Climate change is driving the Asian tiger mosquito to Bavaria

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Von: Tanja Kipke


Dengue fever, West Nile and Zika virus: The Asian tiger mosquito can transmit tropical diseases. The mosquito has already arrived in Bavaria, climate change favors its spread.

Munich – Bill Gates refers to mosquitoes in his blog as the “deadliest animal in the world”. The annoying mosquitoes claim over 725,000 lives every year because they transmit infections. At the forefront is the Asian tiger mosquito, which can transmit tropical diseases such as dengue, chikungunya or the Zika virus. And also the West Nile virus. According to the Bavarian State Office for Health and Food Safety (LGL), it is “the mosquito species that spreads most successfully”, and specimens have also been repeatedly detected in Bavaria since 2015. One reason for the spread is climate change.

West Nile virus in Bavaria: Asian tiger mosquito could transmit tropical disease

According to the LGL, the tiger mosquito prefers warmth, which is probably the reason “why stable populations in Europe are still limited to the south.” However, the mosquito has already adapted to the European climate situation: “Eggs laid in autumn overwinter and the larvae hatch not until next spring.” The mosquito has already been discovered at twelve locations in Bavaria, according to a report by BR Wissens.

The tiger mosquito is known to transmit dengue fever. However, transmission of the Zika or West Nile virus is also possible. So far, however, the mosquito does not seem to transmit any viruses – at least this has not yet been proven in a tiger mosquito in Bavaria. According to BR, there were 20 cases of the virus in Bavaria in 2020, and the disease ended fatally once. However, experts estimate the number of unreported cases to be several hundred. The virus was often discovered in people returning from travel.

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Threat for Bavaria still low: LGL explains why measures are still necessary

At present, the health risk to the Bavarian population from the Asian tiger mosquito is still low. However, a scenario is conceivable “that a virus-infected travel returnee is bitten by a tiger mosquito, which absorbs the virus and then, in individual cases, transmits it to another person during another blood meal,” according to the LGL. Climate change favors the spread of the tiger mosquito and also increases the risk of tropical viruses thriving in this country.

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According to the LGL, general preventive measures and specific mosquito monitoring of the tiger mosquito make sense. One is “very much dependent on the cooperation of the population”. To prevent the spread, the following measures are important:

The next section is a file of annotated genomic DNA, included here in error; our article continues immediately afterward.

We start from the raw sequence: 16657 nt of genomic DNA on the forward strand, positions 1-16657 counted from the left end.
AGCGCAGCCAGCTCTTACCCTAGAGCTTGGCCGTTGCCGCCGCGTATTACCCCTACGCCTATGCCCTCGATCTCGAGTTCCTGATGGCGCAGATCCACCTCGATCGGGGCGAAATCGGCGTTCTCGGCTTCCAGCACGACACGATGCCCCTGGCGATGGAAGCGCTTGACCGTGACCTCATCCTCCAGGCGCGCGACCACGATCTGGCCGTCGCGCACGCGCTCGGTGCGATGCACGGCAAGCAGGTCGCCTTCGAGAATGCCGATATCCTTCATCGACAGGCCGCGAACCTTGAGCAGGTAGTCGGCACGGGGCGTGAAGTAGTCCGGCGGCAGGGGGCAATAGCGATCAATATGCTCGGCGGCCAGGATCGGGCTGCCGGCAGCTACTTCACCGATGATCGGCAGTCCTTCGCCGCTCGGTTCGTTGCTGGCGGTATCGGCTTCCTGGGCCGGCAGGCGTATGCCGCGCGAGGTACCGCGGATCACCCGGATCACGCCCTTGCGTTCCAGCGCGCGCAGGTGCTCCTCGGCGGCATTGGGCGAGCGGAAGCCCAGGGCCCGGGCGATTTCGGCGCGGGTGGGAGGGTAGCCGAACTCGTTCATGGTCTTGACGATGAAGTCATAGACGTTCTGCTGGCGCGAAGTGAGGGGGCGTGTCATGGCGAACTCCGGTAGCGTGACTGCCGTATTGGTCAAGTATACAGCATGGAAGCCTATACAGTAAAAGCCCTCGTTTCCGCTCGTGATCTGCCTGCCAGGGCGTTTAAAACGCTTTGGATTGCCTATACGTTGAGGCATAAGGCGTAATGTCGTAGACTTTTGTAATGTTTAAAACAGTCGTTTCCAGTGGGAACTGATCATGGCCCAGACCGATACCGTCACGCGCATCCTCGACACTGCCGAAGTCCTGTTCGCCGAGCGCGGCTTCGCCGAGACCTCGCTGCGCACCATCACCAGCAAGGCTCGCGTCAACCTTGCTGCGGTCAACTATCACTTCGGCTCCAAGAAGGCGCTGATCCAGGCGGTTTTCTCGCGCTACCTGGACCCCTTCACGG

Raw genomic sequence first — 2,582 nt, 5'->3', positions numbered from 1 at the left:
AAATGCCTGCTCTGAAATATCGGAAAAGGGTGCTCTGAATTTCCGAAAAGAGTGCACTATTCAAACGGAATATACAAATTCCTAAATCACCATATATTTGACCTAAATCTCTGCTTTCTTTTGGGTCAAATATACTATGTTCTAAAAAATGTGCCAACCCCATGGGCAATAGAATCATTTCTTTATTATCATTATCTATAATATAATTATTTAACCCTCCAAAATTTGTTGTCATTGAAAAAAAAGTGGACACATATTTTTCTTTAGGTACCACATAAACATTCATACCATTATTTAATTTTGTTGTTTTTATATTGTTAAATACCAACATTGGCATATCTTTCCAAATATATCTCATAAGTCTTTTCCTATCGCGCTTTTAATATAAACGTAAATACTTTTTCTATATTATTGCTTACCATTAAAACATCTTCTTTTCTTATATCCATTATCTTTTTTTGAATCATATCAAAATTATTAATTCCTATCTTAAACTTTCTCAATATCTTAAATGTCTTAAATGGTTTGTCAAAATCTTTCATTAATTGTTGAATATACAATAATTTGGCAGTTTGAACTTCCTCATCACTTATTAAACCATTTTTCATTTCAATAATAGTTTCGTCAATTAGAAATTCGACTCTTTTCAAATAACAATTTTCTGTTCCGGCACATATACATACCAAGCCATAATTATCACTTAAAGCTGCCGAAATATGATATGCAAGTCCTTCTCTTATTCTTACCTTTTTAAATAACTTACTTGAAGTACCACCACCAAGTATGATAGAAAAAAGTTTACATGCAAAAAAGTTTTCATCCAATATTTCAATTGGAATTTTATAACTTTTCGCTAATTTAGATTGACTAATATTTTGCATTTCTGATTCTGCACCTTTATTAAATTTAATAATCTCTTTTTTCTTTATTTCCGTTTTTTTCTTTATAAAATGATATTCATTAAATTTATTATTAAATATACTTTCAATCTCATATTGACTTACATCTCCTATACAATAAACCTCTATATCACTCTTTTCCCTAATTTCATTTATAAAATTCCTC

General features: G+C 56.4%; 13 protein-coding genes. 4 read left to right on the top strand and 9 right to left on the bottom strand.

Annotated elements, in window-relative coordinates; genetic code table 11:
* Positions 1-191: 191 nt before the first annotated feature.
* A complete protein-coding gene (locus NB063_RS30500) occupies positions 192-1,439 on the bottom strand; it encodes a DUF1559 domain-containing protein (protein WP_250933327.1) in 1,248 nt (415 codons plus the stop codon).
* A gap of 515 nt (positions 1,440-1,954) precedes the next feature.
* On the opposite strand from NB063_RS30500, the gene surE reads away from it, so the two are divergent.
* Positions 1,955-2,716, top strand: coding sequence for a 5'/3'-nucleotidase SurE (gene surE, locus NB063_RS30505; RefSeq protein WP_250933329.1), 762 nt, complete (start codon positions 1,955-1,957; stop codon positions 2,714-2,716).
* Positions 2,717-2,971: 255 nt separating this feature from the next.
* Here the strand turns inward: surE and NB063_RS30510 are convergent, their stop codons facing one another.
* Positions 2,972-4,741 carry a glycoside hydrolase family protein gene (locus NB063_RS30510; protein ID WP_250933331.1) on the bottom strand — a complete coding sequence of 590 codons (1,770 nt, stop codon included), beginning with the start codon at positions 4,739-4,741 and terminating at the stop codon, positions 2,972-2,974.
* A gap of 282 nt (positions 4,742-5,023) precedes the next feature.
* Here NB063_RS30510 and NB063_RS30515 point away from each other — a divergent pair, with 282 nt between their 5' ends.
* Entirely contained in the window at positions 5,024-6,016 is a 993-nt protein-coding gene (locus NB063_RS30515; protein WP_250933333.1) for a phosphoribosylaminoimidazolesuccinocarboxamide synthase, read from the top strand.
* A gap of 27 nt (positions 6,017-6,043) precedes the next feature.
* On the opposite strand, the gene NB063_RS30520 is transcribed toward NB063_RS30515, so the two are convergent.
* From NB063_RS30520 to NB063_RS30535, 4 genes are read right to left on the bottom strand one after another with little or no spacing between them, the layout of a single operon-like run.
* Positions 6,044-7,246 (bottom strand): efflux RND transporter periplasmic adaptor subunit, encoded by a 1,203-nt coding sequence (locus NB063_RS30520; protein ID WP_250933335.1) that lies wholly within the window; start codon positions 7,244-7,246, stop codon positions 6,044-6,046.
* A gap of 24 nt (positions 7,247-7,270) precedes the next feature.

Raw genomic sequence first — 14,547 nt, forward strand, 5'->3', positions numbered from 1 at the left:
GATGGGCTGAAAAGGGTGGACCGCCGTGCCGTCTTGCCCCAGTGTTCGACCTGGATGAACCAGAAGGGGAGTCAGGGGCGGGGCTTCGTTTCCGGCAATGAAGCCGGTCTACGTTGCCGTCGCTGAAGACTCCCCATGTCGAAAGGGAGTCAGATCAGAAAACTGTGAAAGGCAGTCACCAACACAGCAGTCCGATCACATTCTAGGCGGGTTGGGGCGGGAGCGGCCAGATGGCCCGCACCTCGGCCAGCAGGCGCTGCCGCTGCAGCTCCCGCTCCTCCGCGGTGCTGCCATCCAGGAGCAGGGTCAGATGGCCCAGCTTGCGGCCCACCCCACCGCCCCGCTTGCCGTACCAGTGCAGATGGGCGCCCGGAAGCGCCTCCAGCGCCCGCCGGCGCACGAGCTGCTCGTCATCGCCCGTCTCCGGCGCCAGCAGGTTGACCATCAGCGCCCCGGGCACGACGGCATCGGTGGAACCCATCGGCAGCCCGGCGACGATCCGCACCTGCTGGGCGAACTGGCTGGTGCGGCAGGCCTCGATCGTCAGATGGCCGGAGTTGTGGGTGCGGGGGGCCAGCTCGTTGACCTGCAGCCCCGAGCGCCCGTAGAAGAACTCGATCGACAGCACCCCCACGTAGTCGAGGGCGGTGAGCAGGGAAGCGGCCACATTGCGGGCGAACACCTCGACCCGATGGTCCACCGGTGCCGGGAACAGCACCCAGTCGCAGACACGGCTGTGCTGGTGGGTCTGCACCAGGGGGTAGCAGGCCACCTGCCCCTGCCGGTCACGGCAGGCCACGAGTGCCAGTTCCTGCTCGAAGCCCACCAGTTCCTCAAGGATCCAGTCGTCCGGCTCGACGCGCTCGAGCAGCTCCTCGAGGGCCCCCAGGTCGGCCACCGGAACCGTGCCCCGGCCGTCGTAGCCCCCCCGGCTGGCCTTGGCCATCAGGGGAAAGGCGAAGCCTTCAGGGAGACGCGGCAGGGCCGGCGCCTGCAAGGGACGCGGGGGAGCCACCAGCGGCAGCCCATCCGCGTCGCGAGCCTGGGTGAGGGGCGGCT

• All objects in which rainwater can accumulate – e.g. B. buckets, old tires, vases, coasters from flower pots, drains, rain barrels or bird baths – should be removed to destroy possible breeding grounds for mosquitoes.
  • Since copper kills larvae, copper flower vases can be used.
  • In the event of a massive occurrence of the Asian tiger mosquito, the use of electrically powered suction traps can significantly reduce the number of mosquitoes.
  • Egg-laying traps, which kill or immobilize mosquitoes trying to lay eggs, can be set up. That would be e.g. B. pyrethroid-impregnated nets or adhesive films.

Asian tiger mosquito: How do you recognize the mosquito?

In addition to the measures listed above, it is also important to recognize and report the tiger mosquito. Suspicious mosquitoes can be sent to the Citizen Science project ‘Mosquito Atlas’ for precise identification. You can find more information at: 177,000 mosquitoes have already been caught for research.

The Asian tiger mosquito (left) is often confused with the native ringworm (right). © dpa/KEYSTONE/Ennio Leanza/IMAGO/blickwinkel ( collage)

A tiger mosquito can be recognized by very specific characteristics. “First of all, the biting behavior is striking: This mosquito bites mainly outdoors during the day, more rarely also in the apartment and is very persistent,” says the LGL. Visually, it is very similar to the so-called ringworm, with its black and white “ringed” discoloration. The ringworm is usually larger and more beige. In addition, she does not have a white line on her head, which is typical for the Asian tiger mosquito. (tkip)

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